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Top 10 Unforgettable Summer Festivals

By Brody Patterson


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Summer is the time we’d all like to take a week or two off and just get away from it all. Depending on where you just want to kick back and relax, or you’re a more active and curious person, there are plenty o f ways to spend your free time. But for a truly rewarding and unforgettable experience, we suggest attending some of the following events:

10. Gion Festival

Date: entire month of July

You wouldn’t have thought so, but the Japanese really know how to put on a show. Gion Festival takes place in the eponymous district of Kyoto, one of the country’s most important cultural centers.

Festivities take places throughout the month of July, but the high point of the event is the Yamaboko Junk parade on July 17. The streets of Gion District are reserved for pedestrians in the three days before the parade, which features dozens of floats (called Yama and Hoko), some of them weighing up to 12 tons and all spectacularly decorated.

9. Burning Man Festival

Date: week before Labor Day (25 August – 1 September 2014)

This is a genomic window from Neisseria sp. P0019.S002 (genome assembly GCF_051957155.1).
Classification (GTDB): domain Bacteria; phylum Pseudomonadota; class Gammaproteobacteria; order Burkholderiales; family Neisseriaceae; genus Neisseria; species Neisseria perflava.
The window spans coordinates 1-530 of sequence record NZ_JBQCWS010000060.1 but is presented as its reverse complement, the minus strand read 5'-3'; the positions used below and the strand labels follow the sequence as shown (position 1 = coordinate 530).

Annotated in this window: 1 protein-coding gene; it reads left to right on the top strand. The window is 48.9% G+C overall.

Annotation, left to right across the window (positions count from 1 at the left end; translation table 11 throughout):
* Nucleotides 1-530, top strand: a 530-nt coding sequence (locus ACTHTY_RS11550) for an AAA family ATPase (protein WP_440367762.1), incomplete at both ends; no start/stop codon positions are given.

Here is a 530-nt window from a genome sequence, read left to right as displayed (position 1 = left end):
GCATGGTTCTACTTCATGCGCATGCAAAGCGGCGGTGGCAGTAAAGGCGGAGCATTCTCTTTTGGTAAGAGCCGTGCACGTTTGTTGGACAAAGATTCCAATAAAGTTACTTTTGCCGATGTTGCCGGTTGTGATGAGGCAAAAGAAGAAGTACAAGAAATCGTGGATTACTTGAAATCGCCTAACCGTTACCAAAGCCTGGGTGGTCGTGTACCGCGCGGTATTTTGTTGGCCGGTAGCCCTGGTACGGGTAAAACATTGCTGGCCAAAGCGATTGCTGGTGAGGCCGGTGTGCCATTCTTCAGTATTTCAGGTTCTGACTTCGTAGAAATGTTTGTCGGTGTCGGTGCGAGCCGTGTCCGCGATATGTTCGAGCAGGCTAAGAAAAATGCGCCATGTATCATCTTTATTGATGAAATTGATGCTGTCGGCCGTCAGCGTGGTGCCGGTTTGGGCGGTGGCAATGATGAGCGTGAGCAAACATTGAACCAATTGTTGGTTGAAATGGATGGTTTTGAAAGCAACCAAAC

Burning Man is a week-long event that brings over 60,000 people to Black Rock Desert, in northeastern Nevada. The event has sort of a broad focus, intending to create a city in the desert dedicated “to the spirit of community, art, self-expression, and self-reliance”.

This eclectic community gathers each year to enjoy the spectacle and contribute in any way they can, but the main attraction is the ritual burning of a large wooden effigy of a man, which takes places Saturday night before Labor Day.

8. Inti Raymi

Date: 24 June

During the days of the Incan Empire, Inti Raymi, a festival dedicated to the Sun god Inti, was a time of great celebration.

After being banned by the conquistadores, it was revived in 1944 and is now one of Peru’s greatest events. In the past celebrations were held in the Inca capital Cusco, but nowadays it takes place among the ruins of Sacsayhuamán. While animal sacrifices, which used to be an important part of proceedings in the past, are no longer performed, the festival has revived the old Inca atmosphere with colorful costumes, music and dance.

7. Taste of Chicago

Date: 9-13 July 2014